Sharp Park Coastal Armoring
|Summary||Item W9a 2-17-0702 Sharp Park Golf Course ATF Coastal Armoring
San Francisco Recreation and Parks Department (SFRPD) sought an after-the-fact authorization of a previously constructed shoreline armoring structure that is located seaward of the Sharp Park Golf Course in Pacifica, consisting of an earthen berm approximately 3,200 feet in total length, including two sections of rock riprap fronting the berm, approximately 1,425 feet in length total.
In response to heavy storms, caused by the El Niño winter storms of 1982/83, the Commission approved multiple CDP amendments to authorize reconstruction of the berm to protect the Sharp Park Golf Course. In the time since, the berm has been gradually modified, including through additions of rock, without a CDP. SFRPD submitted this after-the-fact CDP application requesting authorization for the unpermitted berm expansion.
SFRPD did not simply repair and/or maintain the berm in its permitted configuration, but instead created a new armoring structure at this location over time. As a result, the expanded and augmented berm is evaluated as a new replacement structure rather than maintenance and repair of existing permitted development.
The proposed armoring structure is designed to protect the existing Sharp Park Golf Course. The Golf Course provides an affordable, visitor-serving recreational opportunity open to the public at a lower cost than most other golf clubs in the area, many of which are private and require membership fees. The staff report also claims that impacts to coastal resources from the armoring can be appropriately mitigated through conditions of approval requiring public access enhancements. However, opponents argued that the existing golf course is not coastal dependent and does not qualify for shoreline armoring and that access to and along the beach itself should not be sacrificed for access near the beach.
Since at least 2013, the Surfrider Foundation has provided repeated notice to the Commission of SFRPD’s violation. Surfrider has long considered SFRPD’s conduct unacceptable: SFRPD has violated the Coastal Act for several years, by constructing and maintaining a rock revetment on the property without a required CDP. The National Parks Conservation Association and several local residents also spoke in opposition to the project.
Ultimately, the permit was approved with an amendment to reduce the duration of the permit from 20 to 10 years and monitoring report from 10 to 5 years - a slight improvement but ultimately, this seawall should not have been permitted. The Vote Chart reflects the main motion.
|Outcome Description||During deliberation, Commissioner Sara Aminzadeh expressed concern about the message that approving this ATF development would send to current and future violators. Commissioner Donne Brownsey mentioned that it is worth considering that the County Recreation and Parks Department may continue to violate the Coastal Act. Commissioner Carole Groom spoke fondly of the golf course and added that it is an important economic driver for the City. Commissioner Dayna Bochco voiced concerns about flooding for nearby development if the armoring is removed. Commissioner Aaron Peskin motioned to approve the staff recommendation to permit the ATF seawall.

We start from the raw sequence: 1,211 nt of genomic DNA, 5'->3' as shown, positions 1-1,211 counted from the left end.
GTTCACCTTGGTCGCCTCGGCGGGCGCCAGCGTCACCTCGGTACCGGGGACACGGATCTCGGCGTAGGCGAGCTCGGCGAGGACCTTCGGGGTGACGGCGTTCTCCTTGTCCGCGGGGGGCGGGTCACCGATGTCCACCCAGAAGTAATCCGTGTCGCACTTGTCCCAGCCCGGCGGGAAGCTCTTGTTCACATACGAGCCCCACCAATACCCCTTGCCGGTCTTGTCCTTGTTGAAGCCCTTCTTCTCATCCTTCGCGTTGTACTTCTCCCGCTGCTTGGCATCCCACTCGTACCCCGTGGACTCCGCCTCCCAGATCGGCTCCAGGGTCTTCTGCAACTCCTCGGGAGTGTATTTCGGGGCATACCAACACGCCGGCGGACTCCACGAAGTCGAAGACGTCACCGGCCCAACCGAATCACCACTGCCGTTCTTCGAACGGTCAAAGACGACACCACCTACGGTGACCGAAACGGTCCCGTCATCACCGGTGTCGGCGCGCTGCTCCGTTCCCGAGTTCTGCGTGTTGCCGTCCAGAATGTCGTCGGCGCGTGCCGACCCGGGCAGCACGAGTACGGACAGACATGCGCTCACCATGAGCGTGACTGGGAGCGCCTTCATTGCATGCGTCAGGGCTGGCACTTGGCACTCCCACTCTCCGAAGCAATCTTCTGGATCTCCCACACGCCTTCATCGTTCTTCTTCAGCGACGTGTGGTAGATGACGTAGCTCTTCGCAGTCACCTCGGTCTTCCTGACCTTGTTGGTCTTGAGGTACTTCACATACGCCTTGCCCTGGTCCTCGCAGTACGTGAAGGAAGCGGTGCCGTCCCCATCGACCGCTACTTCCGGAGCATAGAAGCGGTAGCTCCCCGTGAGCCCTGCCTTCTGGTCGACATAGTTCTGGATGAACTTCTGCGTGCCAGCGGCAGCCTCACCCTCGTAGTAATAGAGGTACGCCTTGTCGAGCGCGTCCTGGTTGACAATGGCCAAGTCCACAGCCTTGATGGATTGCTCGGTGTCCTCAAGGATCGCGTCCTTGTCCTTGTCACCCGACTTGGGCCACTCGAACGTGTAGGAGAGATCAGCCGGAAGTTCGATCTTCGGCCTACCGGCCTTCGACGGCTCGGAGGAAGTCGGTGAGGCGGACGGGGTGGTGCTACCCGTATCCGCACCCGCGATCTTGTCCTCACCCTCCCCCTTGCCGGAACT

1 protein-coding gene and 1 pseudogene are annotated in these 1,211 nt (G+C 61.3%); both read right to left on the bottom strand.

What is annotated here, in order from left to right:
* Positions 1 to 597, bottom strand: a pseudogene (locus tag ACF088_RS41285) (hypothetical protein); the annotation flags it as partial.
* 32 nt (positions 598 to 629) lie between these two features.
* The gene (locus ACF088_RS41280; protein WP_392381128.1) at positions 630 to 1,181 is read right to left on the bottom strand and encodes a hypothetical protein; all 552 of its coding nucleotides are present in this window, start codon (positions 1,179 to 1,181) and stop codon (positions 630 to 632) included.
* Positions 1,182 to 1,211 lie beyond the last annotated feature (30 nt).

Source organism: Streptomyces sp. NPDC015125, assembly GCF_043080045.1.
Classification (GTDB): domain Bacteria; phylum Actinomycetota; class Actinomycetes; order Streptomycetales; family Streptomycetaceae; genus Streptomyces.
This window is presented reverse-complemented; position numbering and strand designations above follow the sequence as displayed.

Commissioner Mark Vargas spoke in opposition to the staff recommendation, noting that the Commission battled to approve the Sea Level Rise Guidance plan the concludes that armoring is not the solution to climate change adaptation. He remarked, “A seawall is a seawall is a seawall.”
Commissioner Aminzadeh motioned to have the applicant to renew their permit in 10 years as opposed to the 20 years as recommended in the staff report. The motion would also require a monitoring report in 5 years instead of 10. The amended motion was seconded by Commissioner Padilla. The amendment passed 10-2. The main motion, to approve the seawall, was initiated by Commissioner Peskin and seconded by Commissioner Groom passed 9-3.
|Why You Should Care||Approval of this after-the-fact authorization of a previously constructed shoreline armoring structure will continue the alarming trend of unpermitted hard armoring of our coast allowed to remain permanent, thereby reducing public access through increasing erosion. To approve the permit also raises questions regarding the Coastal Act’s effectiveness if such flagrant disregard of the law by applicants is not only tolerated, but condoned by after-the-fact approval.
It is not justifiable to sacrifice access to and along the beach in the name of protecting access “near” the beach, as there are certain recreational opportunities that occur on the beach and in the water, including surfing, beach combing, fishing, which are displaced when access to and along the beach is given away. The approval of this permit equals the loss of the beach and recreational opportunities associated with it.
|Decision Type||ATF CDP|
|Staff Recommendation||Approval with Conditions|
|Opposition to Project||Surfrider Foundation, National Parks Conservation Association|
|Coastal Act Policies||Chapter 3|
Voting Detail for Sharp Park Coastal Armoring
View Meeting Page for the meeting where this issue was discussed/voted on.